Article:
No, that’s not a typo.
A one bedroom unit in the Colonial Village Co-Op community has hit the market for under $28,000.
And for 19 glorious hours, this property was available on the open market for any buyer looking to buy into the Colonial Village community at a 90% discount of what the Colonial Village condos across the street usually sell for.
As expected, this property did not last long and was put Under Contract less than a day after it was put on the market.
But it begs the question; why so cheap? And what’s the catch?
The first thing to know is that your co-op fees are going to much higher than condo fees. The monthly fees on this property are $1,070(!). The fee includes (but is not limited to) your property taxes, the underlying mortgage, and all utilities except for electric and cable.
The second thing to know is that you cannot rent out the property. Co-ops are notoriously strict when it comes to renting out units. The unit will have to be the primary residence of the purchaser.
Third is that lending will be difficult. An all-cash purchase is most likely the only option. I am not sure I know of lenders that would approve a loan for around $30,000. And the co-op board has final say on approving or rejecting any offer. Expect the purchaser to bring all cash to finance the deal.
Re-sale value is tough to determine. You’re not buying a $28,000 co-op because of the re-sale value. The comparable properties are few and far between. When units do come up for sale in the co-op community, a buyer is often found through word-of-mouth before the co-op hits the market.
According to Bright MLS, the last unit in the community to sell was in 2015 when 1762 N Troy St #651 sold for $25,249.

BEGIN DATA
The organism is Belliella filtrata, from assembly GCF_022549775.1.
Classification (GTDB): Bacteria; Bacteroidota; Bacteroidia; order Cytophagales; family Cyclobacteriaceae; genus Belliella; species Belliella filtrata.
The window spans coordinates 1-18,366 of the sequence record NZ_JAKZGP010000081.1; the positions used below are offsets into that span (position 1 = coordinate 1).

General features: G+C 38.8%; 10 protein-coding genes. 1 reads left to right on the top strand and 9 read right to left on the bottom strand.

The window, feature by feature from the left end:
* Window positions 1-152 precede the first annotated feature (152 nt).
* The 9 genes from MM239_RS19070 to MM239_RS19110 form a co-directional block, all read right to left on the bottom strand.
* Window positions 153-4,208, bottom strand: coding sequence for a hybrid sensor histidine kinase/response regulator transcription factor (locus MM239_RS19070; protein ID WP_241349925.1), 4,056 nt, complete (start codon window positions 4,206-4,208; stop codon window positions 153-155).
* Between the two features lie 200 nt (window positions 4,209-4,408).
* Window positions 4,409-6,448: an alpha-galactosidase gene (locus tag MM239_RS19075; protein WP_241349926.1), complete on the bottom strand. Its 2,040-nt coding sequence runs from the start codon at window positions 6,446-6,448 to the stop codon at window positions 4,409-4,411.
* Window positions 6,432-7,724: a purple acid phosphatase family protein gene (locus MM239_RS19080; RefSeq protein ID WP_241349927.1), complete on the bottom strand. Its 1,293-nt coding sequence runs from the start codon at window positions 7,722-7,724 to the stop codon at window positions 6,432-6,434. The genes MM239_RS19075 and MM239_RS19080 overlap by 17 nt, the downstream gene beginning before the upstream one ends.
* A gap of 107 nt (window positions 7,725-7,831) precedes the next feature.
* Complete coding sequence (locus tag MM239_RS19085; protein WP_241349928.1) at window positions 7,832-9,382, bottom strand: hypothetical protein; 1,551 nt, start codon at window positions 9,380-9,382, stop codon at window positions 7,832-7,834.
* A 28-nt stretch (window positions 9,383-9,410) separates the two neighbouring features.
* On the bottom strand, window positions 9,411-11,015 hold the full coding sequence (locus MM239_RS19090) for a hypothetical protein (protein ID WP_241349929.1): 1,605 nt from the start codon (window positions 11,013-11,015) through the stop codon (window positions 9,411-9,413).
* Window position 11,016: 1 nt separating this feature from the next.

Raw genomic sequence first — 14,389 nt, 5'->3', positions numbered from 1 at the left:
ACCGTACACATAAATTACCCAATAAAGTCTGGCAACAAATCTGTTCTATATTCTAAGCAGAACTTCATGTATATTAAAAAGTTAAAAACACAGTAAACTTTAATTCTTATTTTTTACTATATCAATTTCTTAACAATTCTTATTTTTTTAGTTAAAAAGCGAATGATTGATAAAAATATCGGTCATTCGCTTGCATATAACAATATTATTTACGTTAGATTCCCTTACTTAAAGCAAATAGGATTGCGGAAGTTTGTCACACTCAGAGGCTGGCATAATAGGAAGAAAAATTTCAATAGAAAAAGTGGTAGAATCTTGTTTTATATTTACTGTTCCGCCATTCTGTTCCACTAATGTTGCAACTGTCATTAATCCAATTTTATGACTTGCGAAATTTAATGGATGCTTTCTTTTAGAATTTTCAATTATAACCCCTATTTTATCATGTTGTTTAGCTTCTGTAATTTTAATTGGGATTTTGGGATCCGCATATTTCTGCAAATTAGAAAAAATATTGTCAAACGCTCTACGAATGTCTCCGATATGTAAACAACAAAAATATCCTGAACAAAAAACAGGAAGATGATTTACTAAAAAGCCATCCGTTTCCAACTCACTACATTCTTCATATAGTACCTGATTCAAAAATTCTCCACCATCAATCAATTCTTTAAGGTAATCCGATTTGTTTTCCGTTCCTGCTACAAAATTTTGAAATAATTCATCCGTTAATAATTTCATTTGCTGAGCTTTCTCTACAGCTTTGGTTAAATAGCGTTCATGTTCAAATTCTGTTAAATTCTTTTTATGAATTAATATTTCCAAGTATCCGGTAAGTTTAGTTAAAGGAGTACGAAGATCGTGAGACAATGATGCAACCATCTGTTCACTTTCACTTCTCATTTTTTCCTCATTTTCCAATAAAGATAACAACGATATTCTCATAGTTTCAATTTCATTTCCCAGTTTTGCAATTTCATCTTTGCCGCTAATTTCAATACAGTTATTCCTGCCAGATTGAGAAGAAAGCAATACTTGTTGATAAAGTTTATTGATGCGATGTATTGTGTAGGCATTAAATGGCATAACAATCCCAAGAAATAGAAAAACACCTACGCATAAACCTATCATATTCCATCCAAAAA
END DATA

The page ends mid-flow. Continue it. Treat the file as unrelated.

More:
Still, the question remains: Why are the Colonial Village co-ops so cheap compared to the Colonial Village condos?
Shouldn’t the co-ops be priced higher like at the River Place co-op community where 1 bedrooms sell for around $200,000?
Think of it in terms of monthly payment.
If you were to buy a Colonial Village condo, like this one under contract at $269,000, here’s how the figures would (roughly) break down:
Sales price: $269,000
Downpayment: $54,000 (~20%)
Condo fees: $269/month
Annual property taxes: $2,643
Monthly approximate living costs: ~$1,650.
You can play with the numbers and adjust for your homeowner’s insurance, but you’re going to be around $1,650.
Here’s how things break down for the co-op:
Sales price: $27,540
Downpayment: $27,540 (assuming all cash)
Co-op fees: $1,070/month
Annual property taxes: $0
Monthly approximate living costs: ~$1,250
Initially, the biggest difference will be the downpayment, and then you are looking at a monthly difference of $400 give or take.
The condos at Colonial Village is also VA approved so instead of putting down $54,000 (yes there are other conventional programs where you can put less down), you can use your VA loan and buy a Colonial Village condo with zero percent down.
So in this (very broad) example, is it worth it to buy into a co-op with a cost difference of $400 per month?
There is no renting allowed, no financing (or very strict financing), the unit will not appreciate, and you don’t actually ‘own’ your unit since you are renting the unit as a shareholder from the co-op.
Makes you wonder if the unit was overpriced at $27,540 (it’s not, but you know, it makes you wonder).
Photos via Bright MLS
Property listed by Keller Williams Realty